• (ii) Luminaire module
  • Part of the direct illumination portion 100-1 of the illumination device 100 that excludes the one or more direct secondary reflectors 150, 150' can be implemented as a luminaire module. Referring to FIG. 2A, in which a Cartesian coordinate system is shown for reference, an implementation of a luminaire module 200 includes a mount 210 having a plurality of direct or indirect LEEs 212 distributed along a first surface of the mount 210. The mount with the LEEs 212 is disposed at a first (e.g., upper) edge 231 of a light guide 230. Once again, the positive z-direction is referred to as the "forward" direction and the negative z-direction is the "backward" direction. Sections through the luminaire module 200 parallel to the x-z plane are referred to as the "cross-section" or "cross-sectional plane" of the luminaire module. Also, luminaire module 200 extends along the y-direction, so this direction is referred to as the "longitudinal" direction of the luminaire module. Implementations of luminaire modules can have a plane of symmetry parallel to the y-z plane. This is referred to as the "symmetry plane" of the luminaire module.
  • Multiple LEEs 212 are disposed on the first surface of the mount 210, although only one of the multiple LEEs 212 is shown in FIG. 2A. For example, the plurality of LEEs 212 can include multiple white LEDs. The LEEs 212 are optically coupled with one or more optical couplers 220 (only one of which is shown in FIG. 2A). An optical extractor 240 is disposed at second (e.g., lower) edge 232 of light guide 230.
  • Mount 210, light guide 230, and optical extractor 240 extend a length L along the y-direction, so that the luminaire module is an elongated luminaire module with an elongation of L that may be about parallel to a wall of a room (e.g., a ceiling of the room). Generally, L can vary as desired. Typically, L is in a range from about 1 cm to about 200 cm (e.g., 20 cm or more, 30 cm or more, 40 cm or more, 50 cm or more, 60 cm or more, 70 cm or more, 80 cm or more, 100 cm or more, 125 cm or more, or, 150 cm or more).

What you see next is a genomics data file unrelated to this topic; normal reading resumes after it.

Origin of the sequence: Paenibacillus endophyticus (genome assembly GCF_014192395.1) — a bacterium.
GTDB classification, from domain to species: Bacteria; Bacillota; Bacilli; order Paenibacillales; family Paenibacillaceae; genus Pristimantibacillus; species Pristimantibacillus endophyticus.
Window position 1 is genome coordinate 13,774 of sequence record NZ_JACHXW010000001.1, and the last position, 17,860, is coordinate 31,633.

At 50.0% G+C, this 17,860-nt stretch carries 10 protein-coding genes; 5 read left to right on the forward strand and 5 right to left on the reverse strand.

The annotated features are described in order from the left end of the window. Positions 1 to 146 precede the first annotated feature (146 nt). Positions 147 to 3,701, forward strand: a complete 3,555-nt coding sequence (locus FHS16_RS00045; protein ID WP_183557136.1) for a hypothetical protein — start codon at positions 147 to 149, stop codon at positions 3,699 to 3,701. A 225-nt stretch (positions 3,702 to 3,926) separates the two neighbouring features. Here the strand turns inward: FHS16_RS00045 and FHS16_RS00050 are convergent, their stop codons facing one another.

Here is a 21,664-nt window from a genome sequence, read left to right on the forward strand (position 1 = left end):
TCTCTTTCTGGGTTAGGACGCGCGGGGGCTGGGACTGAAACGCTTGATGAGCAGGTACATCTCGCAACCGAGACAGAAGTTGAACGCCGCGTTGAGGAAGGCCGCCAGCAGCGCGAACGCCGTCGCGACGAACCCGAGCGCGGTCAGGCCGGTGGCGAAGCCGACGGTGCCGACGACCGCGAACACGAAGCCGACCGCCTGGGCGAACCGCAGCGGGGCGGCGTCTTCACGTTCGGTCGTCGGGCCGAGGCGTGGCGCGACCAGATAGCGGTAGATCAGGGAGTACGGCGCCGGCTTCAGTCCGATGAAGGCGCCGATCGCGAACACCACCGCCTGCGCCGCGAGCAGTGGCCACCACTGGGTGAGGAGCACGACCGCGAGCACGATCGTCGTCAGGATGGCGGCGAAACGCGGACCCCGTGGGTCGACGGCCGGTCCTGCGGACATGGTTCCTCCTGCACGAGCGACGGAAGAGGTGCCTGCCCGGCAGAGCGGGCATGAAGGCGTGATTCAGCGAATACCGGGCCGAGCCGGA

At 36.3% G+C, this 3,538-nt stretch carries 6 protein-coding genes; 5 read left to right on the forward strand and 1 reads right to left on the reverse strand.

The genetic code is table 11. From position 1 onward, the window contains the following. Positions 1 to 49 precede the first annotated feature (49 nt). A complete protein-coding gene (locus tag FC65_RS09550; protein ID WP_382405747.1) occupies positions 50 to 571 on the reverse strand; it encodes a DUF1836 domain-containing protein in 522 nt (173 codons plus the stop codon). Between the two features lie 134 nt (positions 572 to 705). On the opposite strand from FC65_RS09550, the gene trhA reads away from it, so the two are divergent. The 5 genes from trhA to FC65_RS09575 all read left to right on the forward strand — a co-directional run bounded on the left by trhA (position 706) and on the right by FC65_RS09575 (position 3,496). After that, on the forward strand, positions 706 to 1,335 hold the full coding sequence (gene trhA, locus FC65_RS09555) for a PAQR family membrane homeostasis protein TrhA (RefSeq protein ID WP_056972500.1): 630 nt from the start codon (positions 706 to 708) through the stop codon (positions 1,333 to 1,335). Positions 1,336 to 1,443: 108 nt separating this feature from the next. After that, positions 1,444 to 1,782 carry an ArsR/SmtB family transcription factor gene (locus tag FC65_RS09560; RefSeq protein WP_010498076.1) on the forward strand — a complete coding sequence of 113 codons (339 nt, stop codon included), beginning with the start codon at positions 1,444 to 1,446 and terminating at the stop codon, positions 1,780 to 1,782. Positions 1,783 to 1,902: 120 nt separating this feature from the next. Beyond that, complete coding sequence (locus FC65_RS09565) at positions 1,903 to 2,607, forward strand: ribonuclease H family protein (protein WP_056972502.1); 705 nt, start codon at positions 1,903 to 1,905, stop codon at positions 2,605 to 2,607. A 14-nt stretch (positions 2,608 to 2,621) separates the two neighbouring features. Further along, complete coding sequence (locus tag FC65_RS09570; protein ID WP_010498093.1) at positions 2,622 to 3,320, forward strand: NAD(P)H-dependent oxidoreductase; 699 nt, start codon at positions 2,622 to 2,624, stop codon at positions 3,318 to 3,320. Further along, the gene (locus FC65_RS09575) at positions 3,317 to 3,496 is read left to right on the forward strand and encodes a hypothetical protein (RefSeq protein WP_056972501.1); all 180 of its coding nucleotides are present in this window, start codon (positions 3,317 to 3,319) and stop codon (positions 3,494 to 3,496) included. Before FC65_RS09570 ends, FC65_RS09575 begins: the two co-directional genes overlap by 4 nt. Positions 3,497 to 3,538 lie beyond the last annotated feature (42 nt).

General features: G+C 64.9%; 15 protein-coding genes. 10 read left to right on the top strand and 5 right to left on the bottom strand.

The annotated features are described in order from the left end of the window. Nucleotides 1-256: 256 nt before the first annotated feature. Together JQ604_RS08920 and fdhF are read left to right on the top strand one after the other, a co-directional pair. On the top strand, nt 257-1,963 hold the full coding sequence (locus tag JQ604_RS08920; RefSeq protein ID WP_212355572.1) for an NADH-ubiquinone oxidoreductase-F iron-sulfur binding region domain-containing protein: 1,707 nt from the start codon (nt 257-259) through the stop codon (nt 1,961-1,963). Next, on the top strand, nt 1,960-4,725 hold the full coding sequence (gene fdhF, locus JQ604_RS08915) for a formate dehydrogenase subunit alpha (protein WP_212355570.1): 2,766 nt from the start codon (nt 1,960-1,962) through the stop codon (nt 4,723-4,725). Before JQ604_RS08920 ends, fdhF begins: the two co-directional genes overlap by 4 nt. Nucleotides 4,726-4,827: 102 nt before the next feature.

• The number of LEEs 212 on the mount 210 will generally depend, inter alia, on the length L, where more LEEs are used for longer luminaire modules. In some implementations, the plurality of LEEs 212 can include between 10 and 1,000 LEEs (e.g., about 50 LEEs, about 100 LEEs, about 200 LEEs, about 500 LEEs). Generally, the density of LEEs (e.g., number of LEEs per unit length) will also depend on the nominal power of the LEEs and illuminance desired from the luminaire module. For example, a relatively high density of LEEs can be used in applications where high illuminance is desired or where low power LEEs are used. In some implementations, the luminaire module 200 has LEE density along its length of 0.1 LEE per centimeter or more (e.g., 0.2 per centimeter or more, 0.5 per centimeter or more, 1 per centimeter or more, 2 per centimeter or more). In implementations, LEEs can be evenly spaced along the length, L, of the luminaire module. In some implementations, a heat-sink 205 can be attached to the mount 210 to extract heat emitted by the plurality of LEEs 212. The heat-sink 205 can be disposed on a surface of the mount 210 opposing the side of the mount 210 on which the LEEs 212 are disposed.